During the week, I was able to spend about 12 hours exploring the Laurel Hill Wildlife Drive which is a four mile gravel road that meanders through a portion of the 6000 acres of
managed freshwater impoundments which cover the historical 13 old rice plantations that were once here. Around the Drive, there are many walking trails on the old dikes. I have to say that I was very impressed with this site. There are abundant birds here year round, water fowl in winter, and many other species in other seasons. A total of 327 species have been documented here, including 36 accidentals (birds seen less than 6 times over the past 20 years). There are 20 species of ducks and over 30 species of warblers, as well as the thousands of migrating birds traveling along the Atlantic flyway.. all the known wading birds of the Southeast are here. Some of the special species that nest here (and which I had hoped to see) include the Wood Duck, Purple Gallinule, Bald Eagle, Anhinga, and Swallow-tailed Kite. This is about the most northern site where the Purple Gallinule nests regularly. This beautiful bird is a sight to see in the wild and I am happy to say I saw several and was fortunate to get photos of these reclusive birds. There are a couple of pics of them below, but I will be doing a special journal article on them in the near future, so stay tuned. I did not see the Swallow-tailed Kite. Seven species of warblers nest here including the N. Parula, Yellow-throated, Black& White, Swainson, Prothonotary, Pine, and Prarie.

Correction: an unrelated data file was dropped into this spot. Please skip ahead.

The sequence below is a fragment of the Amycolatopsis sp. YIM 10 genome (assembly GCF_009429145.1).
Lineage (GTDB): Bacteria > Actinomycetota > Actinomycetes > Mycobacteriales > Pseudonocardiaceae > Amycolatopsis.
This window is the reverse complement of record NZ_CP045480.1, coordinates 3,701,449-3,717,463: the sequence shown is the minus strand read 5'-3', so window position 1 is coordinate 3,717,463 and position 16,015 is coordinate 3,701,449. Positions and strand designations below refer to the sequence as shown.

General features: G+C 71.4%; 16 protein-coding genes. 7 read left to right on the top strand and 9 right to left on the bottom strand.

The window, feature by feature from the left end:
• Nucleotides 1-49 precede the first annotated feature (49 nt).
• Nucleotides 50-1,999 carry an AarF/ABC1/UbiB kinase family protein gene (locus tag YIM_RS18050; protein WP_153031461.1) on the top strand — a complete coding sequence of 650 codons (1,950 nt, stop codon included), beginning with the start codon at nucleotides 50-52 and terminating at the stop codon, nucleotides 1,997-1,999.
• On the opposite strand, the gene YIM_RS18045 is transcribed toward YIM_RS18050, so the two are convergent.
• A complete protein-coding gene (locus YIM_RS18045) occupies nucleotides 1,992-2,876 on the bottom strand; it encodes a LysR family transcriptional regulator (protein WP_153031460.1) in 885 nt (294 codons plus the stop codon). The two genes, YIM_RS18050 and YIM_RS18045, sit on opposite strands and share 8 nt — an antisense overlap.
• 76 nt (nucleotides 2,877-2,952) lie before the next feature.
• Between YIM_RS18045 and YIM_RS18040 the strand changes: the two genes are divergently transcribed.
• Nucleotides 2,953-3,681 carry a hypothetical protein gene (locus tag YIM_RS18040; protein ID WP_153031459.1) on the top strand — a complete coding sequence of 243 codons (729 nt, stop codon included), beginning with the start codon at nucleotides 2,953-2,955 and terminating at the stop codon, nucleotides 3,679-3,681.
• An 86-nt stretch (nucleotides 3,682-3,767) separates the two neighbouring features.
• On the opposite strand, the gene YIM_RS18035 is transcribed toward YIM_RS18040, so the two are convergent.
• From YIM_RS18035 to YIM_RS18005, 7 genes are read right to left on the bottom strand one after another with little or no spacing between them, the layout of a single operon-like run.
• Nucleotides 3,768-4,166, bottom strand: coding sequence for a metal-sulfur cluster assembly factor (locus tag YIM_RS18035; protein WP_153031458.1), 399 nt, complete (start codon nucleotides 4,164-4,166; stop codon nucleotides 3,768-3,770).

I was able to see a few new “lifer” species including the Purple Gallinule, Black-bellied Whistling Duck, Black-necked Stilt, and Clapper Rail. The Black-bellied Duck is an accidental from the tropics that has been seen here only recently, and I was lucky to see and photograph them. Seeing the Purple Gallinule was a special treat. My first sighting of this bird was startling because of its bright and intense coloration. It reminded me of my first view of the Painted Bunting. I will be doing a special Journal entry on the Purple Gallinule in the next few days.
Other interesting critters seen were a Bobcat (plentiful in the Refuge) and a Raccoon carrying a huge rat in his mouth, presumably to his den. Photos included below. I enjoyed photographing the Least Bittern (see pics below), as they flitted from stalk to stalk fishing for small food in the water, Also fun were the Bobolinks--they only pass through this time of year to feast on the Wild Rice grown here as part of the impoundment management.There were hundreds of them there.
I just cannot speak too highly of this site, not only because of the birds seen, but especially the easy access and the quality of the trails. There are literally miles of trails. This has to be now one of my favorite places to visit along with Huntington Beach State Park near Myrtle Beach, and The Chincoteague Refuge in Virginia.
This was a very nice trip and I recommend the Refuge and the city of Savannah as a great family vacation spot. Be sure to see the old downtown area along the Savannah River, hear the Waving Girl story, Oglethorpe Square, the Cotton Exchange, the 24 carat gold dome of the City Hall, and especially the Cathedral of St. John the Baptist. The Paula Dean Restaurant is here, but we did not get there. There are a few pictures of these below. The restaurants I recommend that we liked that are favorites of the locals include Sweet Potatoes (for lunch), Fiddlers Seafood (dinner), and Pearls Saltwater Grille (dinner-my favorite).
This is a site worth traveling to---GO!! See photos below in the Gallery.